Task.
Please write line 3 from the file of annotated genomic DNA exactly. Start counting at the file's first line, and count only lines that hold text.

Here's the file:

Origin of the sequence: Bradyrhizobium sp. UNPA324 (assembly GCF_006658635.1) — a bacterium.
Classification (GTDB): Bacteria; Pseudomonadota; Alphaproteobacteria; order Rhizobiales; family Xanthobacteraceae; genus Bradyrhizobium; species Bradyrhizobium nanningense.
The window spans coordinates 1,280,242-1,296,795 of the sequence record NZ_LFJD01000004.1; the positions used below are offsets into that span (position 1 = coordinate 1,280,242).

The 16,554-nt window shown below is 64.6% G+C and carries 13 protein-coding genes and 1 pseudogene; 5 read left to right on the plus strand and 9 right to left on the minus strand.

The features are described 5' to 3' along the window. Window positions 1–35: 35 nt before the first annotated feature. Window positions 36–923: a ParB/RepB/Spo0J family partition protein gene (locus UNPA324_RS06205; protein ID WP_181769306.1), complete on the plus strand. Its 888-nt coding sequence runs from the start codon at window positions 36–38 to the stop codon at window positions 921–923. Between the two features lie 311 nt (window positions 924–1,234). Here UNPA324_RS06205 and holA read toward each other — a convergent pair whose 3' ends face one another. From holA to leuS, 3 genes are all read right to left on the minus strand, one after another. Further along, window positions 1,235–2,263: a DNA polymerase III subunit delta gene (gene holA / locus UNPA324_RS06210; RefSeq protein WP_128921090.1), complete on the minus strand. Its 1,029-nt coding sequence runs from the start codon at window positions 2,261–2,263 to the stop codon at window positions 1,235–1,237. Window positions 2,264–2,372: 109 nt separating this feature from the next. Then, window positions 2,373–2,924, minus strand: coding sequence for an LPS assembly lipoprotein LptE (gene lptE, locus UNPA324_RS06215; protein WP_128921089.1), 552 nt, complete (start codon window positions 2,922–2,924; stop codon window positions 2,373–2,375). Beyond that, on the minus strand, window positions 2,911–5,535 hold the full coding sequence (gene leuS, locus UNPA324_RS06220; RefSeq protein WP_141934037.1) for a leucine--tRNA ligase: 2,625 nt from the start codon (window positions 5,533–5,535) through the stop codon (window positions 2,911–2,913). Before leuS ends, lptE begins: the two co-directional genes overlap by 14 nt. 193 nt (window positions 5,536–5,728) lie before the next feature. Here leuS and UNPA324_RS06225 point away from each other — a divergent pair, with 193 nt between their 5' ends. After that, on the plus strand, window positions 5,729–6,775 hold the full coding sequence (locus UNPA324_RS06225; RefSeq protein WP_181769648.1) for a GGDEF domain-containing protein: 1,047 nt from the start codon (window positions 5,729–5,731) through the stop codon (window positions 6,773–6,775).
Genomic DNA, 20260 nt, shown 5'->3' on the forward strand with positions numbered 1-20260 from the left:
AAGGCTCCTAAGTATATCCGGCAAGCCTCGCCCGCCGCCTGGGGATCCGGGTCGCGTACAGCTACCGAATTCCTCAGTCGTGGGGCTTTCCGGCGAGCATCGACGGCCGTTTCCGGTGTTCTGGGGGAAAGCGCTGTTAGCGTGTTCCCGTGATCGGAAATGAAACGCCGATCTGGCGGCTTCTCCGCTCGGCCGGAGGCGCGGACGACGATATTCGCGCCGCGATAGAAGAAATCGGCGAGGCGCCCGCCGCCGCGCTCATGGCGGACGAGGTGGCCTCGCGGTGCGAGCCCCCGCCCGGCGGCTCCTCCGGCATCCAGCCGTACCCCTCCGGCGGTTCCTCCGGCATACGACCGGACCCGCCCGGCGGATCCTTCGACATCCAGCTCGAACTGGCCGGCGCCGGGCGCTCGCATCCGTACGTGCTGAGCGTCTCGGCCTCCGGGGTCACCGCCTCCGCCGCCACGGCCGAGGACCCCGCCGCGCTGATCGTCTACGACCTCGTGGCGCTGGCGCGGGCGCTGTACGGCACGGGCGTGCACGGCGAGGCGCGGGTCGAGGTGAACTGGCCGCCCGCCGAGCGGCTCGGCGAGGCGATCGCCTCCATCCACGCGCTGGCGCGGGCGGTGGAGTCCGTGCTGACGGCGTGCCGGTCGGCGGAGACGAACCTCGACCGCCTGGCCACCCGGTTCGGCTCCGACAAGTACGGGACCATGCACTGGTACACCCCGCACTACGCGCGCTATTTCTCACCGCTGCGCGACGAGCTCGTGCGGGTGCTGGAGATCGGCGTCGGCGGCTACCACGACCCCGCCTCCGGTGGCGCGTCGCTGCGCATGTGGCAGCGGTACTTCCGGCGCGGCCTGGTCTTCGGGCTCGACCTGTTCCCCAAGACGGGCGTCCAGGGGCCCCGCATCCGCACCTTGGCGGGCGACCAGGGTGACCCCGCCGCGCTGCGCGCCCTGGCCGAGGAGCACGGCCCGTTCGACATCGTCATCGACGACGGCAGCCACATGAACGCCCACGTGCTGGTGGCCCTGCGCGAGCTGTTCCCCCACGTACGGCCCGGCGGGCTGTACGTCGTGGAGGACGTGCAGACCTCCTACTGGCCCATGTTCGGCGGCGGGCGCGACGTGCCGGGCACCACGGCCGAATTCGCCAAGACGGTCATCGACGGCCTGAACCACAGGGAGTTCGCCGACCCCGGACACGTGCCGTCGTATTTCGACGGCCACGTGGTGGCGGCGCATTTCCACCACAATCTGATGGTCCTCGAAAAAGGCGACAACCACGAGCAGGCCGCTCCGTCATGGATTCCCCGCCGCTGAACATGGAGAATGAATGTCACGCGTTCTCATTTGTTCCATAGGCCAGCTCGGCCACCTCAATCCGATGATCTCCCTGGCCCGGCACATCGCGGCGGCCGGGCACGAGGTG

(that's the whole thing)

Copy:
The window spans coordinates 1,280,242-1,296,795 of the sequence record NZ_LFJD01000004.1; the positions used below are offsets into that span (position 1 = coordinate 1,280,242).